At their meeting of Tuesday January 14th, the Richmond City Council voted to accept a map breaking up Richmond into six wards for the purpose of electing Councilmembers.
This was the result of a Threat Letter sent to the City by Attorney Scott Rafferty demanding such action to ensure that minorities have a better chance of getting elected to the Council. [Had the Council rebuffed that letter, a lawsuit would have ensued that could have cost the City millions of dollars with the same end result.]
The fact that the Council is made up of six minorities right now and over the past 25 years there was 75% minority representation. None of that mattered for the purposes of this action.
There was an exhaustive process of numerous public meetings to allow input from the public on how the maps should be drawn and once drawn, there were well over two dozen maps for the Council to consider.
The Council went back and forth expressing their own views about which map was most appropriate, which ethnicity might be best covered and, even which map protected sitting members of the Council.
Gerrymandering was not allowed but almost all of the maps smacked of gerrymandering to some degree.
When all was said and done, the Council accepted the map that is attached here.
[The map found on the City’s web site is not very detailed. It shows mostly landmarks and not street names. The street names shown are often 3 blocks high so it’s difficult to see which line on the map it’s referring to.
To see a more detailed map, the interactive map can be found here:
When the map was selected, the Council then had to decide which of the three districts would be up for election in 2020 and which three in 2022.
Of course, they needed to consider where the six Councilmembers currently live.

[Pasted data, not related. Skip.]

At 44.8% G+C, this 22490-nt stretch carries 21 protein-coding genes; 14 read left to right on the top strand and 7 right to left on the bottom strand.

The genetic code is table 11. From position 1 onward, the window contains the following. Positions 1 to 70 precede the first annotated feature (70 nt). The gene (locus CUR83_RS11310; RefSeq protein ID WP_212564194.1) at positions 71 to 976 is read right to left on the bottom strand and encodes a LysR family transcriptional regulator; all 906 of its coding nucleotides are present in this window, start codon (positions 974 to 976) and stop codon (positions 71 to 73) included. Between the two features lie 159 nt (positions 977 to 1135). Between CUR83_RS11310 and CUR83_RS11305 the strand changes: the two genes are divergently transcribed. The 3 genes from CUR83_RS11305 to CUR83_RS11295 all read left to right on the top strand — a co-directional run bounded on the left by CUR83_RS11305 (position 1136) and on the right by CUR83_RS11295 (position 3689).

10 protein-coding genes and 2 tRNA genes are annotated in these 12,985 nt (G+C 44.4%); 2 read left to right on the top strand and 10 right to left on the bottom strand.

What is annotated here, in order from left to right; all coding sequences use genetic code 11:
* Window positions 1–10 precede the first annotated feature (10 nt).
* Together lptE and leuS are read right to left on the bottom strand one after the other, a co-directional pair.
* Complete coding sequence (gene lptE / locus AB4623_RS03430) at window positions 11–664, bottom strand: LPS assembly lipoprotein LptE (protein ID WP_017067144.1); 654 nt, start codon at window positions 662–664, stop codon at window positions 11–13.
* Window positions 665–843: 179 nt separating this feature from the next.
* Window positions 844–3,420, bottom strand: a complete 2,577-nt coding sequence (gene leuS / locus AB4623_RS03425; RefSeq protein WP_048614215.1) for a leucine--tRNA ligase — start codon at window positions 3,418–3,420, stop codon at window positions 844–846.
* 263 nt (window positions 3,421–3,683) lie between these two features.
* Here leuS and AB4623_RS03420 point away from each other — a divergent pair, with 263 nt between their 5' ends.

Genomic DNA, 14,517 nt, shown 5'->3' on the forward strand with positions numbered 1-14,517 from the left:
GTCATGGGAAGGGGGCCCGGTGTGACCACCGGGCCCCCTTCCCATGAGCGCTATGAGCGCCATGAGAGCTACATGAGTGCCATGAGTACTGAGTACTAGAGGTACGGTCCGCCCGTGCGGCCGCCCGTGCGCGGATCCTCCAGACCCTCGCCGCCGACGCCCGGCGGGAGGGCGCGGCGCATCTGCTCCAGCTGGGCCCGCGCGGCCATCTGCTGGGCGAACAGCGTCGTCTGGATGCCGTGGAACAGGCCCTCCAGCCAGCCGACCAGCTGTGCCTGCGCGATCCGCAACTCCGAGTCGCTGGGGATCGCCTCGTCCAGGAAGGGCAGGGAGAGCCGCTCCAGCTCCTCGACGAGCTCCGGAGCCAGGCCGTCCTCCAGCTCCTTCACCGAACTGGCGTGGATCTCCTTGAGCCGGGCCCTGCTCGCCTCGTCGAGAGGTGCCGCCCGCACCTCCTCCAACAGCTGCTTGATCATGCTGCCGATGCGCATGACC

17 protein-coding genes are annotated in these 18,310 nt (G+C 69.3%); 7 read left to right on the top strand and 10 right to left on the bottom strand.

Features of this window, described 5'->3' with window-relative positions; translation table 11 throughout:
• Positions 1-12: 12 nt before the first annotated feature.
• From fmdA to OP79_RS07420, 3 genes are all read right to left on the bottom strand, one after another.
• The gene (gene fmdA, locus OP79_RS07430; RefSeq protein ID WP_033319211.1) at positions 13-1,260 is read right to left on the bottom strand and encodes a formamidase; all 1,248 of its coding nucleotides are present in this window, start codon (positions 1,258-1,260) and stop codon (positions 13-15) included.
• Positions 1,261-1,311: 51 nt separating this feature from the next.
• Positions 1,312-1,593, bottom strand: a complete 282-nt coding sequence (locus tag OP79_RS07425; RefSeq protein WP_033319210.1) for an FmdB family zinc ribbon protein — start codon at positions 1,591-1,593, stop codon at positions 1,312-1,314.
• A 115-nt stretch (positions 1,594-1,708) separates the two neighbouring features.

There was concern about districts where multiple Councilmembers reside.
Unless Councilmembers have recently moved, the wards have the following Councilmembers living within:
Ward 1: Empty
Ward 2: Nat Bates & Jael Myrick
Ward 3: Empty
Ward 4: Empty
Ward 5: Ben Choi & Eduardo Martinez
Ward 6: Demnlus Johnson & Melvin Willis
Councilmembers Ben Choi, Jael Myrick and Melvin Willis are up for election in 2020 but during the process, Councilmember Myrick announced that he would not be seeking reelection in 2020.
In Ward 6, Councilmembers Demnlus Johns (2022) and Melvin Willis (2020) reside. In Ward 5, Councilmembers Ben Choi (2020) and Eduardo Martinez (2022) reside.
The fact that two wards (5 and 6) have two sitting Councilmembers residing within brings up issues on what the incumbents who are up for election can do.
At the end of the meeting, City Staff could not explain with any clarity how this might happen and two Councilmembers had differing ideas about how this is to handled.
Radio Free Richmond reached out to James Atencio from the Richmond City Attorney’s Office for a clarification:
In a Ward where there is an incumbent that is NOT up for election this year (Candidate A) and an incumbent who IS up for election (Candidate B), there are three scenarios:
- Candidate B can choose not to run for reelection in 2020 and wait until Candidate A’s term is up and run in 2022.
- Candidate A can choose to run in 2020 and run against Candidate B to represent that ward. The victor will have a four-year term. If Candidate A is victorious, he/she serves for a four-year term and vacates the two years remaining on his/her current term. The City Council will then have the option to appoint someone to fill that seat AFTER the swearing in of the newly elected Councilmembers.
- If Candidate B is victorious, Candidate B would serve a four-year term as the elected representative of that Ward. Candidate A would still have his/her remaining two years left to serve.
After this election, residents in Ward 3 (the Southside) and Ward 4 (El Sobrante/Carriage Hills/Fairmede-Hilltop) will have no designated member of the Council to speak on their behalf. They will have to rely on the three remaining At Large Councilmembers to stand up for their needs. In a perfect world, every member of the Council will be representing the entire city but in cities where wards/districts have been set up, that is not often the case.
The Council will revisit the idea of ranked voting and of an independent committee for redrawing the wards once the 2020 census data is available.